Re: Emotions

From: Kim Jones <>
Date: Fri, 24 Oct 2008 15:34:24 +1100

On 24/10/2008, at 2:43 PM, A. Wolf wrote:

>> acting in a sense contrary to how you feel. Takes a bit of practice
>> but anybody can act.
> This is true, but this is mostly frontal lobe territory...suppressing
> dominant responses with an interest in long-term benefit. It's good
> that we
> have that...people without it are as bad as sociopaths. Frontal-
> temporal
> dementias can turn a normal, modest person into a mindlessly cussing,
> child-molesting exhibitionist; not because it evokes new emotion, but
> because it prevents the victim from being able to inhibit any of their
> desires. In those of us with a functioning frontal lobe, the
> emotions are
> still there under the surface and still direct action when
> inhibition is not
> logically called for.

Of particular interest, this. I believe this is why I am suggesting we
get more 'canny' about emotions.
You can perhaps rely on somebody's intelligence, but can you rely on
their (emotional) honesty?

Liars get more lovers, apparently - it's in NewScientist somewhere...

Emotions are actually at the heart of everything. Our emotional need
for whatever.

Emotions are always smuggled into any argument. They are often
disguised as 'logic'.
They are probably at the heart of our choice of direction in any
Our 'emotional need' for such and such to be the case. Emotions
channel our values.
We will, on occasion fight and die to protect our values. Only with
the greatest training do we ever deny
our emotions for the sake of rationality as you so brilliantly outline

The Titanic was unsinkable - everyone had this emotional need to
believe that

Wall St - that other Titanic - got a similar 'sinking feeling'
recently because they blustered along in a uniform direction

The dollar's value is actually based on 'faith' not something real,
like gold

People do strange or irrational things because of emotional 'needs'

A bunch of people here in Sydney turned up week in week out on a daily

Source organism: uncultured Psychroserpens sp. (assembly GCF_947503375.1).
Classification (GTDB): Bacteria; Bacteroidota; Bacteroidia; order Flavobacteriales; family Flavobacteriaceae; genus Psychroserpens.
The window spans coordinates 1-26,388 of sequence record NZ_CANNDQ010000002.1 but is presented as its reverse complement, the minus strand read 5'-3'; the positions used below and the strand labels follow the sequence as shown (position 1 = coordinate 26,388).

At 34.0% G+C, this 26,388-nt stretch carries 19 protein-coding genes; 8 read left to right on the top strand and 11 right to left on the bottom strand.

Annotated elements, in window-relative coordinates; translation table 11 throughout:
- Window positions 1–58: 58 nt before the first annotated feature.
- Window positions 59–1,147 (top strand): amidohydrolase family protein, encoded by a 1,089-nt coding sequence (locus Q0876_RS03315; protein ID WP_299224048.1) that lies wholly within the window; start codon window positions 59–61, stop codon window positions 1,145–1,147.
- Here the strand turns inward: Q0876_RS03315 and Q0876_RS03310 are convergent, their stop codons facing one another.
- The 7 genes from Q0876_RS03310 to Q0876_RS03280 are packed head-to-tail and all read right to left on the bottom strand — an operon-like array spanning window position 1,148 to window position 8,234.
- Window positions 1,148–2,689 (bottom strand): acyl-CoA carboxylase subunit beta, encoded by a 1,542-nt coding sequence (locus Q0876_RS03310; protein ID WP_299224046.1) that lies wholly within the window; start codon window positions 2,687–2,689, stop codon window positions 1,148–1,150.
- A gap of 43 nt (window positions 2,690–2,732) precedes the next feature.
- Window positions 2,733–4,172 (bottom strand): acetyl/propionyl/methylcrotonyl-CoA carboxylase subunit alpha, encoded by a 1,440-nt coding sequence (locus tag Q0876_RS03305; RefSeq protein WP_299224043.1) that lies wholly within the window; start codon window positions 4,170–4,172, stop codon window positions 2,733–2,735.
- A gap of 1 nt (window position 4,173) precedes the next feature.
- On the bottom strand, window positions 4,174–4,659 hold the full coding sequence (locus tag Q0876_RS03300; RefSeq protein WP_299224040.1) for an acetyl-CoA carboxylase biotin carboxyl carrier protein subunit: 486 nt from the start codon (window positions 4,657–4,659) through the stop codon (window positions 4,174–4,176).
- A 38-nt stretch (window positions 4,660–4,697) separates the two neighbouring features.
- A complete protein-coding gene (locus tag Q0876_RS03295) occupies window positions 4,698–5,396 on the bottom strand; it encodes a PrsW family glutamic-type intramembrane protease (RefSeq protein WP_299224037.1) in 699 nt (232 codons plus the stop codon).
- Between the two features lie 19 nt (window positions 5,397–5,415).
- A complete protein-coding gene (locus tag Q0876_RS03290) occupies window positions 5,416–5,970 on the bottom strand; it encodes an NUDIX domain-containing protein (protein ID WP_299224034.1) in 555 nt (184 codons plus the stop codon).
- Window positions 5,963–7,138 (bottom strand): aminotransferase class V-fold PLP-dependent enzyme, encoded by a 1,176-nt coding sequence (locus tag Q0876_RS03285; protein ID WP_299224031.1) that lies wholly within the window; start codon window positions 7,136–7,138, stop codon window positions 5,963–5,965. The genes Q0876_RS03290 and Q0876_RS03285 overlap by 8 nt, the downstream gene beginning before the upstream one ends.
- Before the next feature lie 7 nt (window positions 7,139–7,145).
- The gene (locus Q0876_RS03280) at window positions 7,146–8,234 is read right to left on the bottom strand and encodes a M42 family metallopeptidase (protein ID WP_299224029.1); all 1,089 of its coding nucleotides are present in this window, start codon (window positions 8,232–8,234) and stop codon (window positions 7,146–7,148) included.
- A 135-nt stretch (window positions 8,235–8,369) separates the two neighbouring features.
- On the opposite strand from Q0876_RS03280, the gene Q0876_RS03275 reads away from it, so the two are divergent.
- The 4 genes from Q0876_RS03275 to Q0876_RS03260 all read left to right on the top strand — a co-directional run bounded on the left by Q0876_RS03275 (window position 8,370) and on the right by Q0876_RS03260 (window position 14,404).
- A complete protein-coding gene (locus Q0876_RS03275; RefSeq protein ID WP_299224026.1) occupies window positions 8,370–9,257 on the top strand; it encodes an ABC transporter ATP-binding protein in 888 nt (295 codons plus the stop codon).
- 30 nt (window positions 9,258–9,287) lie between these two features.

basis to a view a fence-post. They arrived first in small groups,
then a kind of a tourist bonanza took hold. Somebody had seen the
likeness of the Virgin Mary in a configuration of wooden beams which
viewed from a certain angle has this effect (particularly if you are a
Catholic it seems)

Statues weep blood - walls have been seen to cry tears

Love this next bit:

>> Some of the toxic memes today stem from the evolutionary
>> development of "us vs. other" that was birthed back when we lived
>> in small,
>> tribal groups. At that time, prejudice and discrimination were
>> adaptive,
>> because protection of one's own tribe was of great importance when
>> grappling
>> over limited resources with other groups. Nowadays, these emotions
>> and
>> approaches have a negative effect. Prejudice and discrimination
>> are most
>> commonly directed at members of one's own group (other citizens of
>> the same
>> city or country). It's very difficult to modify that kind of
>> behavior
>> because it stems from a natural and largely innate source.

So, Anna - is the mind the victim of the brain or is the brain the
victim of the mind?
Surely it's both. It's kind of weird


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Received on Fri Oct 24 2008 - 00:35:10 PDT

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